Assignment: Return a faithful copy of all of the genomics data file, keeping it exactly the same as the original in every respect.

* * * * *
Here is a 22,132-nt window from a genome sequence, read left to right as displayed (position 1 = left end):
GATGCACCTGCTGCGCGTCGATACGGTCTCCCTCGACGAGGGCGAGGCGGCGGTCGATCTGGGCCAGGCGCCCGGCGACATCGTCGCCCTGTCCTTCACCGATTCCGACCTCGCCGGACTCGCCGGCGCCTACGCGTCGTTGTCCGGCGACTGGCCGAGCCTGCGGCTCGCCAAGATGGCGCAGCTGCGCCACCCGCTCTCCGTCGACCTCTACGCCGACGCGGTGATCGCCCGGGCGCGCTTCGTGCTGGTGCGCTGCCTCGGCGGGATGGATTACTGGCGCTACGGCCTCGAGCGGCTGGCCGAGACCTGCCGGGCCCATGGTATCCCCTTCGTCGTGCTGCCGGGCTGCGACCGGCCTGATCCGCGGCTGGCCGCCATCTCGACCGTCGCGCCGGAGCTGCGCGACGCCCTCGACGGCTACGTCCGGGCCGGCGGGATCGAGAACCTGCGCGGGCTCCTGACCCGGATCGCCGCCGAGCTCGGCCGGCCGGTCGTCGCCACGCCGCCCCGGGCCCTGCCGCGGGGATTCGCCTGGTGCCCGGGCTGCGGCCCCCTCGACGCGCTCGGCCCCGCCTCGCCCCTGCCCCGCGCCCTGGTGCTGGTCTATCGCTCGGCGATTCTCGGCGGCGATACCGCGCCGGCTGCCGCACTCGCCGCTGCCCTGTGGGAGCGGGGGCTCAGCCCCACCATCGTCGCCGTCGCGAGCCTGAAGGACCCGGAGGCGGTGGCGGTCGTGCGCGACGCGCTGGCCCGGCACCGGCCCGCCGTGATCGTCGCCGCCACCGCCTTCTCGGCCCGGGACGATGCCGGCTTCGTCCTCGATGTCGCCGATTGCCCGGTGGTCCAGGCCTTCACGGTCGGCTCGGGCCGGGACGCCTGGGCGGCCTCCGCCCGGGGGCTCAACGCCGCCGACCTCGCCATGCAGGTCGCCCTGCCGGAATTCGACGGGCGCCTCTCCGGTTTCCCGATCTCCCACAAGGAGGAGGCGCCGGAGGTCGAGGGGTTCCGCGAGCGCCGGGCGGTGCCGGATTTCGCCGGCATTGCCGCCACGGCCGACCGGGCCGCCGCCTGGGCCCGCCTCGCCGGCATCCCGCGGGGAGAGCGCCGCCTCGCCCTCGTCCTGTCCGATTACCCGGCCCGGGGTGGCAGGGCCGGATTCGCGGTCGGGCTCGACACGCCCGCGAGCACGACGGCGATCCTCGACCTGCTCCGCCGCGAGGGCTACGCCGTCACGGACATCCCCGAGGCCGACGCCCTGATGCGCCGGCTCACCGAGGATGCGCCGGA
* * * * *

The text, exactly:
Here is a 22,132-nt window from a genome sequence, read left to right as displayed (position 1 = left end):
GATGCACCTGCTGCGCGTCGATACGGTCTCCCTCGACGAGGGCGAGGCGGCGGTCGATCTGGGCCAGGCGCCCGGCGACATCGTCGCCCTGTCCTTCACCGATTCCGACCTCGCCGGACTCGCCGGCGCCTACGCGTCGTTGTCCGGCGACTGGCCGAGCCTGCGGCTCGCCAAGATGGCGCAGCTGCGCCACCCGCTCTCCGTCGACCTCTACGCCGACGCGGTGATCGCCCGGGCGCGCTTCGTGCTGGTGCGCTGCCTCGGCGGGATGGATTACTGGCGCTACGGCCTCGAGCGGCTGGCCGAGACCTGCCGGGCCCATGGTATCCCCTTCGTCGTGCTGCCGGGCTGCGACCGGCCTGATCCGCGGCTGGCCGCCATCTCGACCGTCGCGCCGGAGCTGCGCGACGCCCTCGACGGCTACGTCCGGGCCGGCGGGATCGAGAACCTGCGCGGGCTCCTGACCCGGATCGCCGCCGAGCTCGGCCGGCCGGTCGTCGCCACGCCGCCCCGGGCCCTGCCGCGGGGATTCGCCTGGTGCCCGGGCTGCGGCCCCCTCGACGCGCTCGGCCCCGCCTCGCCCCTGCCCCGCGCCCTGGTGCTGGTCTATCGCTCGGCGATTCTCGGCGGCGATACCGCGCCGGCTGCCGCACTCGCCGCTGCCCTGTGGGAGCGGGGGCTCAGCCCCACCATCGTCGCCGTCGCGAGCCTGAAGGACCCGGAGGCGGTGGCGGTCGTGCGCGACGCGCTGGCCCGGCACCGGCCCGCCGTGATCGTCGCCGCCACCGCCTTCTCGGCCCGGGACGATGCCGGCTTCGTCCTCGATGTCGCCGATTGCCCGGTGGTCCAGGCCTTCACGGTCGGCTCGGGCCGGGACGCCTGGGCGGCCTCCGCCCGGGGGCTCAACGCCGCCGACCTCGCCATGCAGGTCGCCCTGCCGGAATTCGACGGGCGCCTCTCCGGTTTCCCGATCTCCCACAAGGAGGAGGCGCCGGAGGTCGAGGGGTTCCGCGAGCGCCGGGCGGTGCCGGATTTCGCCGGCATTGCCGCCACGGCCGACCGGGCCGCCGCCTGGGCCCGCCTCGCCGGCATCCCGCGGGGAGAGCGCCGCCTCGCCCTCGTCCTGTCCGATTACCCGGCCCGGGGTGGCAGGGCCGGATTCGCGGTCGGGCTCGACACGCCCGCGAGCACGACGGCGATCCTCGACCTGCTCCGCCGCGAGGGCTACGCCGTCACGGACATCCCCGAGGCCGACGCCCTGATGCGCCGGCTCACCGAGGATGCGCCGGA